...The American appeasers ignore the warning to be found in the ate of Austria, Czechoslovakia., Poland, Norway, Belgium, the Netherlands, Denmark, and France. They tell you that the Axis powers re going to win anyway; that all this bloodshed in the world could be saved; and that the United States might just as well throw its influence into the scale of a dictated peace, and get the best out of it that we can.

They call it a "negotiated peace". Nonsense! Is it a negotiated peace if a gang of outlaws surrounds your community and on threat of extermination makes you pay tribute to save your own skins?

...We have no excuse for defeatism. We have every good reason for hope-hope for peace, hope for the defense of our civilization and for the building of a better civilization in the future.

I have the profound conviction that the American people are now determined to put forth a mightier effort than they have ever yet made to increase our production of all the implements of defense, to meet the threat to our democratic faith.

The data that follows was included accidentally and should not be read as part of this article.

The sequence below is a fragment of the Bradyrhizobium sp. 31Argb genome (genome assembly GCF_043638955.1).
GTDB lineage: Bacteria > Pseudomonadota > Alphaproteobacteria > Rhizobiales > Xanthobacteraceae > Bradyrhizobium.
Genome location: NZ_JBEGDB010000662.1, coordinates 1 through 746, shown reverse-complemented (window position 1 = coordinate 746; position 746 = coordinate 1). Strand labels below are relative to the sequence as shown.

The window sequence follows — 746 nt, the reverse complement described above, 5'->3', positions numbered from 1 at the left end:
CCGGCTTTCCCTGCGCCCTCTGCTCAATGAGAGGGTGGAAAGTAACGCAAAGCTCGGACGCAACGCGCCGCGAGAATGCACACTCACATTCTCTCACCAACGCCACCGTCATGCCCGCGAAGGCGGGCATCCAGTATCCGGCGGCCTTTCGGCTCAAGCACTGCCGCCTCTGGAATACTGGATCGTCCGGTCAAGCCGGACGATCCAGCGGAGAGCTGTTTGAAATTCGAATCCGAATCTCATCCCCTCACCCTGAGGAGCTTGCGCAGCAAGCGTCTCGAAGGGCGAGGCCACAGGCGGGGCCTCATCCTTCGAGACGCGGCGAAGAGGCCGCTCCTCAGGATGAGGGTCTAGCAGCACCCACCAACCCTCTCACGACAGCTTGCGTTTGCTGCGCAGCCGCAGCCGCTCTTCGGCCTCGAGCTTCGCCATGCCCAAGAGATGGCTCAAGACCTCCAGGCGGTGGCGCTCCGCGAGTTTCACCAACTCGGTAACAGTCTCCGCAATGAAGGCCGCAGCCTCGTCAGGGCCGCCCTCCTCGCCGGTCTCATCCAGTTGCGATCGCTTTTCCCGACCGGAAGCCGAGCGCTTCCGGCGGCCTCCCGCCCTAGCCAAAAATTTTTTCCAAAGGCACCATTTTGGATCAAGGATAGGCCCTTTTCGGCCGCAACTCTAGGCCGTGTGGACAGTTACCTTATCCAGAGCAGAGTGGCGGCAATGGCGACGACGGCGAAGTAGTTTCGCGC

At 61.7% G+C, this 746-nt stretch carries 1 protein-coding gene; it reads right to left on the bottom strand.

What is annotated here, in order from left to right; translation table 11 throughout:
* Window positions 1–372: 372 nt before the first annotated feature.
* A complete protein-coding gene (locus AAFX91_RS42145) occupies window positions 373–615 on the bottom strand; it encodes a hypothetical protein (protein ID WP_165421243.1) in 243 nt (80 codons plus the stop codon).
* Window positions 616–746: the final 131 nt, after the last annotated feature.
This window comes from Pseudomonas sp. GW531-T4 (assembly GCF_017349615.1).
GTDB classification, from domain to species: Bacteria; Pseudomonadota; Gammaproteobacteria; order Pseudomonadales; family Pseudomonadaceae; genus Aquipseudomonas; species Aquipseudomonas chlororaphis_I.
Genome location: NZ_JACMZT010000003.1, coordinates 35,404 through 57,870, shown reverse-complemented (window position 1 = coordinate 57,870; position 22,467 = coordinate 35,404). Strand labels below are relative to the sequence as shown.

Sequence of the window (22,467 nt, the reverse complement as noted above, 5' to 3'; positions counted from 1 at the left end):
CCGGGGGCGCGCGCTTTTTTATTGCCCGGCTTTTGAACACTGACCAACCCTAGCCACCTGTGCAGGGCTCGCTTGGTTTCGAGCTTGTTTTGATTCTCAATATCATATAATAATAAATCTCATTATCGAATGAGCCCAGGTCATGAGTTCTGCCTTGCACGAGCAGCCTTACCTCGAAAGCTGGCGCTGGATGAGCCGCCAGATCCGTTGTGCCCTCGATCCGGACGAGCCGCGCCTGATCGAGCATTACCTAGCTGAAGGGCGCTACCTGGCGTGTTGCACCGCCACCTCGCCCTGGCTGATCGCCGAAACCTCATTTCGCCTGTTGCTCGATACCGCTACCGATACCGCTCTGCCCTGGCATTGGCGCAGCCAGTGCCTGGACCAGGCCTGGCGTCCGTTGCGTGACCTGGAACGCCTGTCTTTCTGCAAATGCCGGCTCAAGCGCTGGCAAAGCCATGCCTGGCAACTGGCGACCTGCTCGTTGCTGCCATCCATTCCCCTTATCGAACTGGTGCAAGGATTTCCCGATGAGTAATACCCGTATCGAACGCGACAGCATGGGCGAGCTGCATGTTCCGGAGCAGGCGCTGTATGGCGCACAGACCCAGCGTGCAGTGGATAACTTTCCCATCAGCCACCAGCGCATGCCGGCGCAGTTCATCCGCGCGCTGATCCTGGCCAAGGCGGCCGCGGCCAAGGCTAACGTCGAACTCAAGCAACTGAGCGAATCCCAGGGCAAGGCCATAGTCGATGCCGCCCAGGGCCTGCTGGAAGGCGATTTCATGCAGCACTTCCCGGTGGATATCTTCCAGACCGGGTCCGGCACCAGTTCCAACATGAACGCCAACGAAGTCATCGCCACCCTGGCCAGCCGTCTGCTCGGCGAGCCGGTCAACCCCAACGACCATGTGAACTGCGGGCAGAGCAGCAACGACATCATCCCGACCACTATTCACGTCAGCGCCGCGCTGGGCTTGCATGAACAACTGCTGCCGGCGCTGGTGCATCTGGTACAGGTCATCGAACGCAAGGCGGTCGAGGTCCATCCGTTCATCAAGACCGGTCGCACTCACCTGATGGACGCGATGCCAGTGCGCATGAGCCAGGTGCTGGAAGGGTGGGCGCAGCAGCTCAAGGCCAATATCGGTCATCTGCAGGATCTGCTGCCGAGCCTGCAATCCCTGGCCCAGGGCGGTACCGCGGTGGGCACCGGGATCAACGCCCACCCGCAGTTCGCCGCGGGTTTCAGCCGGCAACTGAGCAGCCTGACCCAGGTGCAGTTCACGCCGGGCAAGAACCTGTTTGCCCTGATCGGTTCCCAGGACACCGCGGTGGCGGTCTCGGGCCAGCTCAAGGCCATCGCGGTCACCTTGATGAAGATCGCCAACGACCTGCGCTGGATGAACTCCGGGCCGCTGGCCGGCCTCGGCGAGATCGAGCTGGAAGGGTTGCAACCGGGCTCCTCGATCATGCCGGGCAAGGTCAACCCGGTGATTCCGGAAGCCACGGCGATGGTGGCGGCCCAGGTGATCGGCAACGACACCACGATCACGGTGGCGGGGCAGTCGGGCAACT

As President of the United States I call for that national effort. I call for it in the name of this Nation which we love and honor and which we are privileged and proud to serve. I call upon our people with absolute confidence that our common cause will greatly succeed.

On March 15, 1941:
From the bureaus of propaganda of the Axis powers came the confident prophecy that the conquest of our country would be "an inside job"-a job accomplished not by overpowering invasion from without, but by disrupting confusion and disunion and moral disintegration from within.